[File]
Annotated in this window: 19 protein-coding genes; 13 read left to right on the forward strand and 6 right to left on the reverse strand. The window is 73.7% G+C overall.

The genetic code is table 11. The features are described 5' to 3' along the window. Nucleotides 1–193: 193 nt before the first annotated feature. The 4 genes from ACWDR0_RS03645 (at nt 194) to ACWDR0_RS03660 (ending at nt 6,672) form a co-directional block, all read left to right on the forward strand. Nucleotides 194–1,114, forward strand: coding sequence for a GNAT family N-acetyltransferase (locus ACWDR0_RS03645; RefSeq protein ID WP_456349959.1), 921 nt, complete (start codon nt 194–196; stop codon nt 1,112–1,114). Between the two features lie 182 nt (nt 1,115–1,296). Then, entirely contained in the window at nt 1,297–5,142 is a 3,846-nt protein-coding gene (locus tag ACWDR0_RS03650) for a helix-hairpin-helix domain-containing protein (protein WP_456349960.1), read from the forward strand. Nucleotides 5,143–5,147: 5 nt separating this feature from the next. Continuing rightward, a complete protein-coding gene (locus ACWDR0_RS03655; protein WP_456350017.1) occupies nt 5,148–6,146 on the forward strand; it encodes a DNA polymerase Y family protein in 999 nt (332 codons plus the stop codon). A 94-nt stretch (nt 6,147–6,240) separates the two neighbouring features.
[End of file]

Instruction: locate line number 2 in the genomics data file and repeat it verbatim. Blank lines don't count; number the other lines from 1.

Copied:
The genetic code is table 11. The features are described 5' to 3' along the window. Nucleotides 1–193: 193 nt before the first annotated feature. The 4 genes from ACWDR0_RS03645 (at nt 194) to ACWDR0_RS03660 (ending at nt 6,672) form a co-directional block, all read left to right on the forward strand. Nucleotides 194–1,114, forward strand: coding sequence for a GNAT family N-acetyltransferase (locus ACWDR0_RS03645; RefSeq protein ID WP_456349959.1), 921 nt, complete (start codon nt 194–196; stop codon nt 1,112–1,114). Between the two features lie 182 nt (nt 1,115–1,296). Then, entirely contained in the window at nt 1,297–5,142 is a 3,846-nt protein-coding gene (locus tag ACWDR0_RS03650) for a helix-hairpin-helix domain-containing protein (protein WP_456349960.1), read from the forward strand. Nucleotides 5,143–5,147: 5 nt separating this feature from the next. Continuing rightward, a complete protein-coding gene (locus ACWDR0_RS03655; protein WP_456350017.1) occupies nt 5,148–6,146 on the forward strand; it encodes a DNA polymerase Y family protein in 999 nt (332 codons plus the stop codon). A 94-nt stretch (nt 6,147–6,240) separates the two neighbouring features.